The market forces that are causing employers to continue to move toward consumer-directed, higher-deductible healthcare plans haven’t changed, and the trend of consumers having more skin in the game is inexorable because it works. Even without the legislative changes that would have been favorable to consumers with tax-advantaged accounts had the broad healthcare reform bills passed, these accounts will remain a very effective and attractive tool for both employers and consumers. Consumers should be making use of them, as they provide a significant benefit by helping them save money and become wise stewards of their healthcare dollars. Consumer-directed health approaches—and the tools and products that have sprung up around them—continue to be an effective part of the answer to the challenges presented by healthcare’s ever-increasing costs. As Congress gathers its energy for another round of discussion and debate—this time around tax reform—employers and consumers should not be distracted by what’s happening in Washington as it relates to their health benefits strategy.

 


Chris Byrd

Executive Vice President, WEX Health Operations & Corporate Development Officer

Chris Byrd brings more than 25 years of experience in employee benefits and banking to his role at WEX Health. A founder of Evolution Benefits in 2000, Chris played a key role in designing the proprietary architecture for the company’s prepaid benefits card.

Chris oversees the daily execution of WEX Health’s business and leads the company’s operations and service delivery, corporate development, merger and acquisition activity, and legal, industry, and government relations efforts.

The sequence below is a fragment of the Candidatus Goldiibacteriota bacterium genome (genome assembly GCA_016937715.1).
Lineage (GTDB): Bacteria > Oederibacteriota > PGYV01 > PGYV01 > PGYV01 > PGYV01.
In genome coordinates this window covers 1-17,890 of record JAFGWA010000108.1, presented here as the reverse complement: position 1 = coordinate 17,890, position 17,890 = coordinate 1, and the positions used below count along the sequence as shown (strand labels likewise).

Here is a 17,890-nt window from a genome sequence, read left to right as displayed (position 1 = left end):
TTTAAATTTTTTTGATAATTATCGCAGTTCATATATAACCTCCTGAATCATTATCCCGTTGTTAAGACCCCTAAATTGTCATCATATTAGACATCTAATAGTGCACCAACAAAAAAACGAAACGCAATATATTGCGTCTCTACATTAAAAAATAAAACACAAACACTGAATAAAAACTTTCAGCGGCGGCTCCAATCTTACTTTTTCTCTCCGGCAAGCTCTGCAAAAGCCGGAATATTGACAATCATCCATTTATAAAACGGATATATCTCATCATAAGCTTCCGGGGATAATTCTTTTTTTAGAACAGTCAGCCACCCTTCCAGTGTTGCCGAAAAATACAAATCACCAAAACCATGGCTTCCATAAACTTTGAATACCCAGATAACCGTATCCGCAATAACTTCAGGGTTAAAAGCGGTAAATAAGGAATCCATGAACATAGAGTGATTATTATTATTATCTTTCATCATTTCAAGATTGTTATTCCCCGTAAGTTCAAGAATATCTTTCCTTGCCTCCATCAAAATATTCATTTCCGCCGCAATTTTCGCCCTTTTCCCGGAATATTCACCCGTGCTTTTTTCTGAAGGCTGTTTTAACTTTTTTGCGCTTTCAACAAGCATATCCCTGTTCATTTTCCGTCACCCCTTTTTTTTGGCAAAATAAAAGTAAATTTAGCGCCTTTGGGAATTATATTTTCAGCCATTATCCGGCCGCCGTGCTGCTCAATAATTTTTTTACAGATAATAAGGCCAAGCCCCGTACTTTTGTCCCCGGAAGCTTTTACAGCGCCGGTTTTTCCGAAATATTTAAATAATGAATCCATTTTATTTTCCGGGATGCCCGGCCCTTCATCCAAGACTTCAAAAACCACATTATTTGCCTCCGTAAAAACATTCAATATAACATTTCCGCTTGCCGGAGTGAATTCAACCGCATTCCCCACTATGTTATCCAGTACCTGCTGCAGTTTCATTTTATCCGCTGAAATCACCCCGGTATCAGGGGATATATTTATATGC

He began his career in commercial banking, and prior to 2000, he focused on finance, strategy, and business development for Value Health and two start-up healthcare companies. He joined WEX Health in July 2014.

Chris, who serves on numerous industry boards, is a frequent speaker on emerging trends in financial services and benefits and is active in industry and government relations. He earned a degree in economics from Brown University.  


What’s Driving Medical Cost Trend Upward in 2018?

Medical cost trend is projected to have a slight uptick next year compared to the last three years, according to PwCs Health Research Institute (HRI) Medical Cost Trend: behind the numbers 2018 report.

Medical cost trend is the projected percentage increase in the cost to treat patients, assuming benefits stay the same. Insurers use the projection to calculate health plan premiums for the following year.